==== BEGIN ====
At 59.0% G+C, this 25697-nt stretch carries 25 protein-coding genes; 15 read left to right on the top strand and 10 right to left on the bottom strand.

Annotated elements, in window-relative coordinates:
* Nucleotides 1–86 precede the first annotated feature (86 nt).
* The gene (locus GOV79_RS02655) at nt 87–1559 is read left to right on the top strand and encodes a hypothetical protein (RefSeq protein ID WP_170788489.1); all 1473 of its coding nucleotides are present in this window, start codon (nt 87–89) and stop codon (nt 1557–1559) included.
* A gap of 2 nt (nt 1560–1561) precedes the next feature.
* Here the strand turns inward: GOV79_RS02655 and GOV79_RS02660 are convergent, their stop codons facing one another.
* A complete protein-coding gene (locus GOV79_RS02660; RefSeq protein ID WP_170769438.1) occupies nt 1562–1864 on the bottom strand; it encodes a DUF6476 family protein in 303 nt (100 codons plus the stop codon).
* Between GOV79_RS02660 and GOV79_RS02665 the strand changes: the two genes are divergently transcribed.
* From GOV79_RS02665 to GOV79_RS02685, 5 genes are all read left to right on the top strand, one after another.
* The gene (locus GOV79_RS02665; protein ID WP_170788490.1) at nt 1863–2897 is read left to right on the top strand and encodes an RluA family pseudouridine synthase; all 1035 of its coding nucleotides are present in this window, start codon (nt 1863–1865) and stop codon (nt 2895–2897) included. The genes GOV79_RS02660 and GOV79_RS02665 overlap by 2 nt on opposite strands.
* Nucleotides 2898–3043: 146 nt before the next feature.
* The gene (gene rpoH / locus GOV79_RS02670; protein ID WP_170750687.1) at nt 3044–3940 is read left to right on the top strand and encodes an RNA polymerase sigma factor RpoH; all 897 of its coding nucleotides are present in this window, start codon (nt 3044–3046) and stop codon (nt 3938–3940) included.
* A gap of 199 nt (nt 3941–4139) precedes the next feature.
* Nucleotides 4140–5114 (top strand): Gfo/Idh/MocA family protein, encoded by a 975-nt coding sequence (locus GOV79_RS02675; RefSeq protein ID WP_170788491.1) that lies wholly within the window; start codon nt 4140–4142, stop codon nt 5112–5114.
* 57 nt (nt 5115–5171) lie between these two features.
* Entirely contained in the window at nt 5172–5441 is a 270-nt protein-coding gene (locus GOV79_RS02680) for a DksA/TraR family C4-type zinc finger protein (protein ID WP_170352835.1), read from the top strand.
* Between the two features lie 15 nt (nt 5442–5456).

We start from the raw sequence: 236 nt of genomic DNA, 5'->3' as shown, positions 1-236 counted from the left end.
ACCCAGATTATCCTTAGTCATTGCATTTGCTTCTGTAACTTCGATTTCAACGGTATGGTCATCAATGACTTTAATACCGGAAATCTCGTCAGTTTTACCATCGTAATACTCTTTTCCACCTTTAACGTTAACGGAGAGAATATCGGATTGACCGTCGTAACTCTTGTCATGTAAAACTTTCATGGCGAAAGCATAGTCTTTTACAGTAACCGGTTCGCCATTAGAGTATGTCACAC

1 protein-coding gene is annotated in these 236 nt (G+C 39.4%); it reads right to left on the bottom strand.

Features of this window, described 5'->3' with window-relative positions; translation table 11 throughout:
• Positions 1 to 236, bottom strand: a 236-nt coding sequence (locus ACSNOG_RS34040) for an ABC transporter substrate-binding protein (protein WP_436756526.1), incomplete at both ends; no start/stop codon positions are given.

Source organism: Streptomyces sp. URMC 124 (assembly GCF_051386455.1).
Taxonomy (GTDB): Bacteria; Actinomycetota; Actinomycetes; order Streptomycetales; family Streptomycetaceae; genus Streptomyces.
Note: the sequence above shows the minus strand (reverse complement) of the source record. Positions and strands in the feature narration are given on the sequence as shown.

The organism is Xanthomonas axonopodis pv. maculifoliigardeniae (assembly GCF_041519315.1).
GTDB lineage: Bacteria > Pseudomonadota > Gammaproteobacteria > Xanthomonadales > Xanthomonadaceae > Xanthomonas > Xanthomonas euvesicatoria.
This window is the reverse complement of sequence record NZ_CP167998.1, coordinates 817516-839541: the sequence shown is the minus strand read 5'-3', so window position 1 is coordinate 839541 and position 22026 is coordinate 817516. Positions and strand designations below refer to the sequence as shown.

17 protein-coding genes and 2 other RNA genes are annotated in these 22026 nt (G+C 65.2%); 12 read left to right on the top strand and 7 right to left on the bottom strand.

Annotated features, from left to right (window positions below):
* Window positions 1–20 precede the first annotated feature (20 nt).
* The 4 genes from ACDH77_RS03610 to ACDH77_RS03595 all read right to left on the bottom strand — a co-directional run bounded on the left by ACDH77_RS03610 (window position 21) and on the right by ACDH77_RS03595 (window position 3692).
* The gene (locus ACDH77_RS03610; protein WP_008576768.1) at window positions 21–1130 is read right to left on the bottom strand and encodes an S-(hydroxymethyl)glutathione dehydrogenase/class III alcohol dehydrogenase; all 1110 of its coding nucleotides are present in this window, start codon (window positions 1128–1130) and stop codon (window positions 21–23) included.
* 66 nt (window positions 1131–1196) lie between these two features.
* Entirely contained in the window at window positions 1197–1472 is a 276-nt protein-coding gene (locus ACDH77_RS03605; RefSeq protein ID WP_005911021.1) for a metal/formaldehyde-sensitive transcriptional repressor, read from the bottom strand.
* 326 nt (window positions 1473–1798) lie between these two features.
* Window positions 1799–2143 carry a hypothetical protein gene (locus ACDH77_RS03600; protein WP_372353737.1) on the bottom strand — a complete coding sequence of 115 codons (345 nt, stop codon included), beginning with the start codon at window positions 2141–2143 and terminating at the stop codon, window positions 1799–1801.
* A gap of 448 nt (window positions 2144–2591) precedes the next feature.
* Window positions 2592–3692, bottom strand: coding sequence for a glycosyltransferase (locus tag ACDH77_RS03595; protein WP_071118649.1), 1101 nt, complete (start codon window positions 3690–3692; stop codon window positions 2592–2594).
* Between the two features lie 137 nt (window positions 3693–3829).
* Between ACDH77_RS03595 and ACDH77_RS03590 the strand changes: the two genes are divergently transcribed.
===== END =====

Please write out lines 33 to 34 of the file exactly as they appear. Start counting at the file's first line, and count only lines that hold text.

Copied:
* The gene (locus ACDH77_RS03610; protein WP_008576768.1) at window positions 21–1130 is read right to left on the bottom strand and encodes an S-(hydroxymethyl)glutathione dehydrogenase/class III alcohol dehydrogenase; all 1110 of its coding nucleotides are present in this window, start codon (window positions 1128–1130) and stop codon (window positions 21–23) included.
* 66 nt (window positions 1131–1196) lie between these two features.